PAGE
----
Mother banned from driving after going to pick children up from school after drinking a bottle of vodkaPolice found her sprawled across the sofa at home with the children missingThe mother-of-three was three times over the legal drink driving limitShe admitted drink driving and child cruelty and was banned from the roads
17:23 GMT, 27 December 2012
A mother who downed a bottle of vodka and drove to pick up her children from school while three times the legal limit has been banned from the roads.
A member of staff at the primary school called the police when the woman arrived reeking of alcohol.
Officers and social workers visited the mother-of-three at home later that day and found the children – aged three to seven – were missing and her sprawled across the sofa.
Over the limit: The mother admitted drink driving and child cruelty at Leamington Spa Crown Court
She told police she had not been to collect the children and said they were still at school. She later admitted driving there after drinking a small amount of vodka but insisted she did not pick them up.
Excess: The mother was three times the legal limit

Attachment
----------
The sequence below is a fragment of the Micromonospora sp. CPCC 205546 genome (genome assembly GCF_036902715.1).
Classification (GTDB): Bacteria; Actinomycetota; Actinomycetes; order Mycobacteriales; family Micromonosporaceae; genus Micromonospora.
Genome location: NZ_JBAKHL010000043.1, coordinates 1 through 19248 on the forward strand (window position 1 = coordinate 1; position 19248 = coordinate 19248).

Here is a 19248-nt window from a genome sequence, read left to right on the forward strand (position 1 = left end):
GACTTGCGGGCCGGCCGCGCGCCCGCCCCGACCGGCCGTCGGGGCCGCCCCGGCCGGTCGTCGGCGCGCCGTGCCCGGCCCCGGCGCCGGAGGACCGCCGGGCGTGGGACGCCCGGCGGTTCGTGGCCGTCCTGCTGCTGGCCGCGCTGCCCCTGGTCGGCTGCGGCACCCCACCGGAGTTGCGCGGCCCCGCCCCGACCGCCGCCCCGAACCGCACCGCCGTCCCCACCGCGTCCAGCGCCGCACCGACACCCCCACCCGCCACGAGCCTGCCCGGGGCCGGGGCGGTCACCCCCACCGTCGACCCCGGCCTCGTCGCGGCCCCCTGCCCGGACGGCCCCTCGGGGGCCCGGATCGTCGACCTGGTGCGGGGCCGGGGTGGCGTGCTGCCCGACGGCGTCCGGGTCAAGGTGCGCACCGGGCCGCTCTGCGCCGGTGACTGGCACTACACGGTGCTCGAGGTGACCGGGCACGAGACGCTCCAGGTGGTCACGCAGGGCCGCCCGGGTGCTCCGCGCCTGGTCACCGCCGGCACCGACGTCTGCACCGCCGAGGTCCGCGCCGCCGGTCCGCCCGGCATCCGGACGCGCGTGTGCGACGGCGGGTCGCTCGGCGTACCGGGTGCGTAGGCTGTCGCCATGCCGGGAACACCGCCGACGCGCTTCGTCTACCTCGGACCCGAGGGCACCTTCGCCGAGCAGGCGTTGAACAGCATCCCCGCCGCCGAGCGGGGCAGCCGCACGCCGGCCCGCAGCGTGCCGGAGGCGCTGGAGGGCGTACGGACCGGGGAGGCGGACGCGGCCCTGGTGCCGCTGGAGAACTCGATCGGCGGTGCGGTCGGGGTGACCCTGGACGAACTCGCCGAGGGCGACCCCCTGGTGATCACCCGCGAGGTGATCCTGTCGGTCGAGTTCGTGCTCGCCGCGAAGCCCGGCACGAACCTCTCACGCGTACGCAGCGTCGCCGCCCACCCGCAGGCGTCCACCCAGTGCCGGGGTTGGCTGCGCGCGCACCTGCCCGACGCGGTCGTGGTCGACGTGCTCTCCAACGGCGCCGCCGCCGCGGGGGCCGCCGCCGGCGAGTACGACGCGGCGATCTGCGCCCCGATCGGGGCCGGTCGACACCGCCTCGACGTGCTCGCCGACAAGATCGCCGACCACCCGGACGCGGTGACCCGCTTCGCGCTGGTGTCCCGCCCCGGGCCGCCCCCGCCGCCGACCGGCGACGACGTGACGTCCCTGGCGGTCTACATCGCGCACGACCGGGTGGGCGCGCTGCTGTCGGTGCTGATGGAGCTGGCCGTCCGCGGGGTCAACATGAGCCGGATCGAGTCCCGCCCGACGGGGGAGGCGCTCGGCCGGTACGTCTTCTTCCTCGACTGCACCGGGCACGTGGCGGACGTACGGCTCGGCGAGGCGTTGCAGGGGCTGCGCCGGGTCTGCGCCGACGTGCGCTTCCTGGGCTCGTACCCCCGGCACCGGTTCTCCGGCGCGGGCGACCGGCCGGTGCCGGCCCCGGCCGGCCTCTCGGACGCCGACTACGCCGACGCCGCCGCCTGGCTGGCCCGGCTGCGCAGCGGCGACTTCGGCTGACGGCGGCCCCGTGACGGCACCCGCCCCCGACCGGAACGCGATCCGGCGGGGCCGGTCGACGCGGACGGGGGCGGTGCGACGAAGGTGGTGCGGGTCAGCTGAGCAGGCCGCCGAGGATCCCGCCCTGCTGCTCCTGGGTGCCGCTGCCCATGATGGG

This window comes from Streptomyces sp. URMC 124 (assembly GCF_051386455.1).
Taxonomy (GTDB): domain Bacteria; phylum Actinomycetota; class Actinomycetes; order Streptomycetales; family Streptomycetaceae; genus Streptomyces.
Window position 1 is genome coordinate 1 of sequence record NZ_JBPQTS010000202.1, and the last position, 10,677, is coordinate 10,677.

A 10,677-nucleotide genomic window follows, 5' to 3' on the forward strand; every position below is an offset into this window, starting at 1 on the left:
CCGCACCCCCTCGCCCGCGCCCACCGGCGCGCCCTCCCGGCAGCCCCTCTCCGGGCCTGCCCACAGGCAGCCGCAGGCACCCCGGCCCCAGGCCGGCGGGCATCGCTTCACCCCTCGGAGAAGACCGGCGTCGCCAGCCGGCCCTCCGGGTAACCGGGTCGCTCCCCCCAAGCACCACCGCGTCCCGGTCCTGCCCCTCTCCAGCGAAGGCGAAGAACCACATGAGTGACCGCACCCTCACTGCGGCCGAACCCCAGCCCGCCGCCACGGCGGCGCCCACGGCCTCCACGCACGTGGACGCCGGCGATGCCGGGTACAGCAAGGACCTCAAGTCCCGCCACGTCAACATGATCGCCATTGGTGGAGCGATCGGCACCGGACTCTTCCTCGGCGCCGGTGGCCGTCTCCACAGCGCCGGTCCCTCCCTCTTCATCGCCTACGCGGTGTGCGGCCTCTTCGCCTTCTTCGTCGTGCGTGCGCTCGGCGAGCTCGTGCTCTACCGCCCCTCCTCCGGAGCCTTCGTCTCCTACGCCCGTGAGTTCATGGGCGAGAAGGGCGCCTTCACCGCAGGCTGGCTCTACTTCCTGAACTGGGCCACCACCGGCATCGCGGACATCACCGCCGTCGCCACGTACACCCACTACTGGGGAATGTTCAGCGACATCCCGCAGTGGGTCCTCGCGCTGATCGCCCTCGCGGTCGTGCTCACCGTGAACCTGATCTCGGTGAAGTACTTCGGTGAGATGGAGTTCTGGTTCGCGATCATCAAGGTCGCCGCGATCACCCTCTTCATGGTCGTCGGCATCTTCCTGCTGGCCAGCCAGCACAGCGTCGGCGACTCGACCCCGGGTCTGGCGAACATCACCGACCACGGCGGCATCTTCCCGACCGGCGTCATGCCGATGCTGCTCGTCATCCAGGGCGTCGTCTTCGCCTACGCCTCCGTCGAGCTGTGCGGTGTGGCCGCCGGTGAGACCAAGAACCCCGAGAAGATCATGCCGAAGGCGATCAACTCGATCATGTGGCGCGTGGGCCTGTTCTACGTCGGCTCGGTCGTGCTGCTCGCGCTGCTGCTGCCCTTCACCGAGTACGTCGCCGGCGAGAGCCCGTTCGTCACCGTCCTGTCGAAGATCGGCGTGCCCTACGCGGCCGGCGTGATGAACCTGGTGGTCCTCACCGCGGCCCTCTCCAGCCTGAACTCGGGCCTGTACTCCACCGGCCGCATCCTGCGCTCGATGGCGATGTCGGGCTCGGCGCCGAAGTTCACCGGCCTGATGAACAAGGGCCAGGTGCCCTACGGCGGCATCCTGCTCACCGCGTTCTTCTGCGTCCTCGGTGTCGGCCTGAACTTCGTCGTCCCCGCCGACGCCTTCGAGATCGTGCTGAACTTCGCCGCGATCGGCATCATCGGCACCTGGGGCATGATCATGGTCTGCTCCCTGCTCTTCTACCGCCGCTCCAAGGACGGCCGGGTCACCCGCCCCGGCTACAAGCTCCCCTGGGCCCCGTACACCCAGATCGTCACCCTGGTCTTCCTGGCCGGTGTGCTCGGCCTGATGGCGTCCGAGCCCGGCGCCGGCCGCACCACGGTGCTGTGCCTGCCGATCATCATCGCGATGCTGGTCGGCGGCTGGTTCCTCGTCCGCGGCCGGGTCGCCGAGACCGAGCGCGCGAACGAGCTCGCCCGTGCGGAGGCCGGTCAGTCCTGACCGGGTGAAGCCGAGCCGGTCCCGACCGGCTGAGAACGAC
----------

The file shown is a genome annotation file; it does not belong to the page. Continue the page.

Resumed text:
The children were soon found by the authorities at a local store, supervised only by a friend, aged 10, and taken to their Coventry home before going to live with their grandmother.
Prosecutor Ian Ball said: 'A breath test
gave a reading of 110 compared to the legal alcohol limit of 35 and she
later accepted she had drunk three-quarters of a bottle of vodka that
The mother, who cannot be named to protect the identity of the children, admitted driving with excess alcohol and child cruelty and was given a community sentence with two years supervision.
It includes a condition she take part in an alcohol treatment programme as well as a 8pm to 7am curfew. She was also banned from driving for two years.
Passing sentence at Leamington Spa Crown Court, Judge Richard Griffith-Jones told her: 'You can't have another drink ever again.
'You have got to come to terms with that; it is poison to you and your children. I don't want to lecture you, but think about your children getting into your car with you in the state you were in.
'Can you imagine what could have happened'
David Rees, defending, said the mother's greatest fear was losing her children and that she would co-operate with any help she was given to tackle her alcohol problem.